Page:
Comment: Is this really the best BSB year ever?

Paul Taylor
By Paul Taylor
platinum_paul Production editor. Worked in bike industry for 15 years, gets fatter and slower every year. Unhealthy obsession with Honda C90s, top boxes and small bikes.

Bike Social's Paul Taylor takes a look at this years British Superbike Championship and asks, is it set to be the best one yet? 

Could this be the best BSB ever?

One month today the bikes will be heading out for first practice at Donington Park, as the British Superbike Championship revs up for what promises to be the biggest, and maybe even best, season in its 20 year history.

That’s right, 2015 will be the 20th season since the new style championship was introduced for the 1996 season, and the series has undergone some great highs, and a few lows in the intervening years.

Ever since Niall Mackenzie’s back-to-back-to-back titles from 1996 to 1998, the series has typically been the preserve of the veteran British rider, but it’s also launched more than a few careers too, most notably of Cal Crutchlow, Leon Haslam and Tom Sykes, who got their first taste of 1000cc power chasing BSB glory.

Over the years, there have been some real highlights. In 1998, an Aussie dude by the name of Troy Bayliss rocked up and founds lines no one before or since knew existed on British tracks. He became the man to dethrone Mackenzie, in 1999, and went on to have a pretty decent career that involved three world superbike titles and a MotoGP race win. The standard in BSB ain’t too shabby.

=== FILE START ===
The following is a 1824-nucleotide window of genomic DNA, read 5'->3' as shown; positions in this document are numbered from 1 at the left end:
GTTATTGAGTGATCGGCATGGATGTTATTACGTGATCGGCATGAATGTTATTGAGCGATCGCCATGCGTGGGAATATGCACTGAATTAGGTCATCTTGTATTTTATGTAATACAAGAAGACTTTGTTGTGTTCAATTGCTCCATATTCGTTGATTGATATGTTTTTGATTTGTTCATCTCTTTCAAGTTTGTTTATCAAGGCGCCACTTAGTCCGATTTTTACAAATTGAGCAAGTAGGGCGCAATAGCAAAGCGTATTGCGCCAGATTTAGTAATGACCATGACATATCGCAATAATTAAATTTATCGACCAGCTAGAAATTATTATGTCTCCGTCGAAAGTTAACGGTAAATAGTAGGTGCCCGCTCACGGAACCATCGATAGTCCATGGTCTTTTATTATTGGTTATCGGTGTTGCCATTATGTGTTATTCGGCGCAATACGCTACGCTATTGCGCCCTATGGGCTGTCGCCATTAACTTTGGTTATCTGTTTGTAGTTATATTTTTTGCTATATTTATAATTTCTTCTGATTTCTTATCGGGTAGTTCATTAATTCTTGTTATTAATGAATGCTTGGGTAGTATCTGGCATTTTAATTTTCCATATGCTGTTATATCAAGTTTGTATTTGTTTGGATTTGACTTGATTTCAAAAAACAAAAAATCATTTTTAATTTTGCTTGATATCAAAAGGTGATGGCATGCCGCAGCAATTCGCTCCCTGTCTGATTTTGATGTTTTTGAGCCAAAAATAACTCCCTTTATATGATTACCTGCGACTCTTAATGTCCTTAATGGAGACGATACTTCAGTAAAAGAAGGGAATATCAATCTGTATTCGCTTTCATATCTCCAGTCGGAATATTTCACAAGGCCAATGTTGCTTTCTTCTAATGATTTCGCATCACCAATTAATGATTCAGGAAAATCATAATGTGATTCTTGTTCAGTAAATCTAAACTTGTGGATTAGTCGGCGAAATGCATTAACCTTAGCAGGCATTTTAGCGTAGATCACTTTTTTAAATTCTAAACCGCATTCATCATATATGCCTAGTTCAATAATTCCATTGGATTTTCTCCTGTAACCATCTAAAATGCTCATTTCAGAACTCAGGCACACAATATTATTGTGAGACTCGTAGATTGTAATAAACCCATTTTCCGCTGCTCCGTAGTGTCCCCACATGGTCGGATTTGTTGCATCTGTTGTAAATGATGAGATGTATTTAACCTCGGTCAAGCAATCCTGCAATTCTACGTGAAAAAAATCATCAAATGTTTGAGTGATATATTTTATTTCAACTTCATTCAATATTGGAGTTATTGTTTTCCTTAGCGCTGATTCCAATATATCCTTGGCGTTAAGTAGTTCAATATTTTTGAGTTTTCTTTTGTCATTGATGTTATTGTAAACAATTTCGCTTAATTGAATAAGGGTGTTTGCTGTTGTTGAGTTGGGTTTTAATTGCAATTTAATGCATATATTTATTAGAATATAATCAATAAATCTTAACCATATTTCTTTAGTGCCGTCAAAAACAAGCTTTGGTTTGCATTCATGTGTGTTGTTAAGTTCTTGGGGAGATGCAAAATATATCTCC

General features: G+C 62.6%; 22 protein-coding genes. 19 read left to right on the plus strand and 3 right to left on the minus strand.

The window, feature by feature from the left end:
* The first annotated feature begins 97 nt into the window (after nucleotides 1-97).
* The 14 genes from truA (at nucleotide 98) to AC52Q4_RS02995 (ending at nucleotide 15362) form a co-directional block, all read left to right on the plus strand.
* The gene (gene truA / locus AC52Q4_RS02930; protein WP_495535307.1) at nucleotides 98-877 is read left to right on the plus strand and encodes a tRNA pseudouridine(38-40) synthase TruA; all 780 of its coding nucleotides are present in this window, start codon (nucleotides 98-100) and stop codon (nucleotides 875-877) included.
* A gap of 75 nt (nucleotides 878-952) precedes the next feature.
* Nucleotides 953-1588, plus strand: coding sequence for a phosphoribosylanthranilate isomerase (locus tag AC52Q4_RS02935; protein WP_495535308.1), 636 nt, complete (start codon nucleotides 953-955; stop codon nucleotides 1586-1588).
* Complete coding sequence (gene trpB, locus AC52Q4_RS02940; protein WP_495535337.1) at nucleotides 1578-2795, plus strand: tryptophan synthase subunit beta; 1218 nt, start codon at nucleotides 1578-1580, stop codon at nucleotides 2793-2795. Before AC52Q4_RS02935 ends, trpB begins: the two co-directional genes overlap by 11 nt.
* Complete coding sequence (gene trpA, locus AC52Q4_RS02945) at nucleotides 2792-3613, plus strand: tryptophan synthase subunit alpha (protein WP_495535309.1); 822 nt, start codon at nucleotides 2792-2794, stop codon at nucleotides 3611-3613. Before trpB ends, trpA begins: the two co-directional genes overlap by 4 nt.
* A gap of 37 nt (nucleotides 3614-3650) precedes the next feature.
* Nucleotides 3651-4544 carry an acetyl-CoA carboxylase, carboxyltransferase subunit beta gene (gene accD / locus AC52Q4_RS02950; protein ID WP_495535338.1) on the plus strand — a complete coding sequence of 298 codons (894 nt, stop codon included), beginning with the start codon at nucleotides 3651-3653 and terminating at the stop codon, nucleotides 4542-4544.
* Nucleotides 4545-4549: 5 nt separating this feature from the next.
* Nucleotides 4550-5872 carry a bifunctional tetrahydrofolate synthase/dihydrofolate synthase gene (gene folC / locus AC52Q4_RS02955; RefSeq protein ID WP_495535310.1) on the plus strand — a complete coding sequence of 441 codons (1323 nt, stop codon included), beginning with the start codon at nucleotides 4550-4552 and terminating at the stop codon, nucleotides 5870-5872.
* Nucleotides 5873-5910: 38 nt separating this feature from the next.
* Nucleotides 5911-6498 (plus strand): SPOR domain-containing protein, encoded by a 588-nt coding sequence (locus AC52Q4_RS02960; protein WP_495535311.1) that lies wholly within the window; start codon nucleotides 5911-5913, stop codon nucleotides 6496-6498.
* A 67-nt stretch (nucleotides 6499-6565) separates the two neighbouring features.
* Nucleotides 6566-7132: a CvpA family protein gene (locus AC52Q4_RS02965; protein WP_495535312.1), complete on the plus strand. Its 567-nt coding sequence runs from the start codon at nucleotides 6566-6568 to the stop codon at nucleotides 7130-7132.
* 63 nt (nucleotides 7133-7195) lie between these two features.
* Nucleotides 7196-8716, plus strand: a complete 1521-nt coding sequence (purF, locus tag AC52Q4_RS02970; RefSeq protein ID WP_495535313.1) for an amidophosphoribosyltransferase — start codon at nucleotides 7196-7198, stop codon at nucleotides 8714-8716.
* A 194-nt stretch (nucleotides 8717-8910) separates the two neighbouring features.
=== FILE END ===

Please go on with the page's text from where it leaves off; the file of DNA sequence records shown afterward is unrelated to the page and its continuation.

His departure led to the epic 2000 battle between Neil Hodgson and Chris Walker. As a young reporter, I was mesmerised as the two protagonists knocked lumps out of each other over the course of a memorable season.

It all started off fairly sedately too, until the pair pitched up at wildcards for the Donington Park world superbike race. With Carl Fogarty’s reign as king recently ended through injury, Hodgson on the lurid orange INS Ducati and Walker, at his spectacular best on the Suzuki GSX-R750 took a one-two in the sunshine and set up a summer of all-out warfare.

Riding on the crest of a wave, Hodgson pulled off the ride of his life at Oulton Park shortly after his Donington victory. Starting from the back of the grid after stalling, he carved through the pack to take a stunning victory. Oulton was also the scene when the battle turned really ugly, when the pair had a last corner collision as they fought for the win. Whether Walker went for an impossible gap up the inside, or Hodgson moved across on his rival remains an argument that remains unsettled today. Whoever’s fault it actually was, it was box office stuff that involved lawyers’ letters and visits to race control.

Hodgson vs Walker was one of the best BSB battles in history

Remarkably though, fan favourite Walker led into the final race and looked to have it under control until his 750 dropped a valve in the Donington finale. It was the closest the perennial runner-up came to winning a title, and both went their separate ways in 2001 – Hodgson to world superbikes with Ducati and Walker remarkably snaring a 500 Grand Prix ride on a V4 Honda NSR500.

That led to a slightly fallow period in BSB history with thin grids and little in the way of personalities. Veteran Scot Steve Hislop was undoubtedly the fastest man on the grid, his superpole lap at Donington Park (where he took his Ducati around faster than Valentino’s best on a full-factory NSR500) standing out in the memory banks, but Hizzy’s tilt at the 2001 championship came off the rails at the infamous Rockingham circuit, although he did make amends in the following year.